To register and to download your academic transcript and letter of completion  click here >>>

For more information   Click here >>>

click here >>>

Tuesday, 26 May 2020

Student heroes heed call for help in Covid-19 fight

VOLUNTEER: EMS student Andria Willemse is a volunteer at provincial Covid hotline VOLUNTEER: EMS student Andria Willemse is a volunteer at provincial Covid hotline

As the global community continues to battle the coronavirus pandemic, our health workers have emerged as the heroes of this crisis. Among them are many of our very own CPUT students who are working selflessly to help others. Some are risking their own lives at the front lines.


Students from the Department of Emergency Medical Sciences have heeded the call for help by health authorities by manning the ambulances and the recently and at temporary hospitals. Others have volunteered to assist in various non-clinical roles such as manning the telephones in the call-centre.

This week we are telling their stories in their words. This is the story of Andria Nerine Willemse, a volunteer at the Provincial Covid hotline:

“I am a fourth-year Bachelor of Emergency Medical Care student and as such it has been a privilege for me to volunteer at the Provincial Covid hotline. When the opportunity arose to offer our help to the community by volunteering, I did not hesitate. Our role in the Covid hotline call centre is to take calls and provide advice under the supervision of professors, doctors, nurses and paramedics.

Disaster Risk Management, a fourth-year rescue module, teaches students the various roles paramedics can occupy during a disaster, how systems work, and includes the basic understanding of the Disaster Management Act. Being part of the call centre team, you work hand in hand with the disaster management staff as well as police and traffic officers for guidance on legal matters. This provides an invaluable opportunity to gain insight into how operations are coordinated with the different departments.

In the office, we all continue to motivate each other during these uncertain times.  Being a paramedic student, it is in my nature to provide help to the community where I can but since our clinical practice module has been placed on hold because of lockdown, this seemed to be the only way I as a student could contribute during this pandemic. We are a few students from different medical fields volunteering at the call centre. This has provided us with the chance to have educational discussions about the virus and our experiences in the call centre over the past weeks.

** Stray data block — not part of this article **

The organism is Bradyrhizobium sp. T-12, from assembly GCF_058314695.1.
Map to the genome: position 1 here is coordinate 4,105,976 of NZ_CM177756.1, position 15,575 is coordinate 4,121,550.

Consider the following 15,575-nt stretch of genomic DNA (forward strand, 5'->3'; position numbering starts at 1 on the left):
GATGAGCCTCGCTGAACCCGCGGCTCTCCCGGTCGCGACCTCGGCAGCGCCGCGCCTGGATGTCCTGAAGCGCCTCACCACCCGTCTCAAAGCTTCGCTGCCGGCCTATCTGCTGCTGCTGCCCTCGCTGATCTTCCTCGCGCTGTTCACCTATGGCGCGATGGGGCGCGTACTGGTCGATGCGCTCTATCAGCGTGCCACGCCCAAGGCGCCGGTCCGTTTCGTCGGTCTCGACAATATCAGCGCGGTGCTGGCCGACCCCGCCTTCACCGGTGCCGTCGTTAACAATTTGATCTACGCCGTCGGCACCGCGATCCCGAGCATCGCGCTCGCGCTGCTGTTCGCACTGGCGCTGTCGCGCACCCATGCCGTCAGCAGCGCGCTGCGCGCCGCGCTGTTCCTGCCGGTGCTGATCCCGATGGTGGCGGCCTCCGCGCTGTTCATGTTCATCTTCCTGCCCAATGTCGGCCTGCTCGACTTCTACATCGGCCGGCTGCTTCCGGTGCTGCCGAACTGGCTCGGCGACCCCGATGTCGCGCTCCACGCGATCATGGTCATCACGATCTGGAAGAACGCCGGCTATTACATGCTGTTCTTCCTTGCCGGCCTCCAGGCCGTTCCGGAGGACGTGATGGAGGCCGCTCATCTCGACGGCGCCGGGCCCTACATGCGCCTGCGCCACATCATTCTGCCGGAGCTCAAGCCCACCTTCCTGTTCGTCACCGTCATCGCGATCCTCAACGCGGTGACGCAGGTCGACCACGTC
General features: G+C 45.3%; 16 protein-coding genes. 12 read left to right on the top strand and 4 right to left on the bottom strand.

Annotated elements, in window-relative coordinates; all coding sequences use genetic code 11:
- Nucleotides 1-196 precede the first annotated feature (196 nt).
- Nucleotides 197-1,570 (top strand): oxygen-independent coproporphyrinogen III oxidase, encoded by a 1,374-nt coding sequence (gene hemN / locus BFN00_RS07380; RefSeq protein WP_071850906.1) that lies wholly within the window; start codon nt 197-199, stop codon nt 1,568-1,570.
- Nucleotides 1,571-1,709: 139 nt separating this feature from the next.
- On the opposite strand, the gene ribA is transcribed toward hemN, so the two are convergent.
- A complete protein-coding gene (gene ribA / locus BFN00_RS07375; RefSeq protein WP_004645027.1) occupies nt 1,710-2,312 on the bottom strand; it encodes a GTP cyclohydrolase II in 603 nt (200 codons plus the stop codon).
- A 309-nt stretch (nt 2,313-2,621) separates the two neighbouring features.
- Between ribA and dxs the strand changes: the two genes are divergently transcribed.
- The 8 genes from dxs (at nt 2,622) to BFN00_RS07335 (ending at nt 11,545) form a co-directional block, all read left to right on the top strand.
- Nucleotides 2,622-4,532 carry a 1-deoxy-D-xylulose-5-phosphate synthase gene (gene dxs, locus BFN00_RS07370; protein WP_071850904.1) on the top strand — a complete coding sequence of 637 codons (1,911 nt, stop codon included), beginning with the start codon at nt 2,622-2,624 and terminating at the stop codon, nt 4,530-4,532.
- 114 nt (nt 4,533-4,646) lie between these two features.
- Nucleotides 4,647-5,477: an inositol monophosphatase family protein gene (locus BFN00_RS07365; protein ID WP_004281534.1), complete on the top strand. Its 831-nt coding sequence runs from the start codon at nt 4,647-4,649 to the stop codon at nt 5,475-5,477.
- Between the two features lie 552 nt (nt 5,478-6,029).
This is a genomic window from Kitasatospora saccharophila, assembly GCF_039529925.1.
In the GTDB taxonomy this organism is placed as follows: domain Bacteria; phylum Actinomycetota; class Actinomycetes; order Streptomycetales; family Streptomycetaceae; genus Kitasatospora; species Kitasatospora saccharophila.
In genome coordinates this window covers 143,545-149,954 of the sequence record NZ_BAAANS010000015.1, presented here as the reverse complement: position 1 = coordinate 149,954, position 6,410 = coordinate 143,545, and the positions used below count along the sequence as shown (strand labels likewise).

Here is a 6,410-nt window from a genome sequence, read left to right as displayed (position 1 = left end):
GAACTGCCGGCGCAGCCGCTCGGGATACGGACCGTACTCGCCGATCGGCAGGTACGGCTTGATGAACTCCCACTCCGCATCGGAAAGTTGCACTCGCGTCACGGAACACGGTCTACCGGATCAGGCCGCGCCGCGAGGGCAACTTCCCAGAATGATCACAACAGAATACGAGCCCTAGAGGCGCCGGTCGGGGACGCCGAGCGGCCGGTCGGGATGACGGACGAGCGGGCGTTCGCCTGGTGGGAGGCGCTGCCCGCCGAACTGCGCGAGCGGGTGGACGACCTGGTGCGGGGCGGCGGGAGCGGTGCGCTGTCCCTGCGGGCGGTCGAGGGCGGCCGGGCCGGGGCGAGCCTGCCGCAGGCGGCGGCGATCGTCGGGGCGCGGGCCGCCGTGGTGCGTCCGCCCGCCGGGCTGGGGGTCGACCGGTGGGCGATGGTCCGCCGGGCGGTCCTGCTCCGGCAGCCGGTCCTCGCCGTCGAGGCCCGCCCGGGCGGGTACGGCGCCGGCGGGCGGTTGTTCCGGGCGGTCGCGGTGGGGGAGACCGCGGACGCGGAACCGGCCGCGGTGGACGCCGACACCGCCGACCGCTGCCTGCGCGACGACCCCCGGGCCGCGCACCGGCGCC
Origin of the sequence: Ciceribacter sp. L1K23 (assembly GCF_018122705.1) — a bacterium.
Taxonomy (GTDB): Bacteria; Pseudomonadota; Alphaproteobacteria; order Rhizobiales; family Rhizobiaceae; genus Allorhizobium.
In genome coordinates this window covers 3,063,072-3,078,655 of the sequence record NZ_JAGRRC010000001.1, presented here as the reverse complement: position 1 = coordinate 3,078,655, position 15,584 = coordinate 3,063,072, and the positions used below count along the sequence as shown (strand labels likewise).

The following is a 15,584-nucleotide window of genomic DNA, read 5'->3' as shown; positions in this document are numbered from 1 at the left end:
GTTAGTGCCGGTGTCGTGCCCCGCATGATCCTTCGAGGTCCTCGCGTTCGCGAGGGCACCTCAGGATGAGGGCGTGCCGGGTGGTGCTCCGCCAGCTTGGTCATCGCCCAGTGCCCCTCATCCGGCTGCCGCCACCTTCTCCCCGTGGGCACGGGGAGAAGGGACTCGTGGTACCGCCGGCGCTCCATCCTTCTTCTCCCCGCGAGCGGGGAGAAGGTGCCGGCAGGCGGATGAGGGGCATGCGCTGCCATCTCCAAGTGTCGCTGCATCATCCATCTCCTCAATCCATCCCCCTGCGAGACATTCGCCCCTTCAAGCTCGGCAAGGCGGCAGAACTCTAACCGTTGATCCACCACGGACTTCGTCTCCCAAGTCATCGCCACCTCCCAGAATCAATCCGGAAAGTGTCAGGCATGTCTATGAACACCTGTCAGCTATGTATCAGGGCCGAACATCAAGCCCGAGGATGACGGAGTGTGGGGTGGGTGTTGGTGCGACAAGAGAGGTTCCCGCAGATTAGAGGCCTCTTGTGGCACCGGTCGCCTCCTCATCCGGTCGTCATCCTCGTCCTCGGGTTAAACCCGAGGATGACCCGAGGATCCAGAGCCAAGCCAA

As time has gone by and the lockdown has developed it has expanded the expectations of the call centre and increased the amount of calls encountered daily. The world is dealing with a virus where the research is changing and updating daily, leaving communities in a vulnerable position. This, to their credit, does not stop our first responders from doing their job the best way they know how to, which makes it my priority to do my part at the call centre the best way I know how to. It can be rewarding but it can also be overwhelming. This is uncertain territory that we are treading on, and it is scary in different ways for each individual, but I have decided not to let that stop me from doing what I love in the best way possible. Since Covid-19 has been declared a pandemic, the world as we know it has changed.

As a student I know it is difficult to stay motivated during this time but let’s keep the steam train running.

Keep safe!

Wash your hands and wear your masks."

Written by Ilse Fredericks

Email: Frederickskennediji@cput.ac.za

Provides coverage for the Health and Wellness Sciences and Informatics and Design Faculties.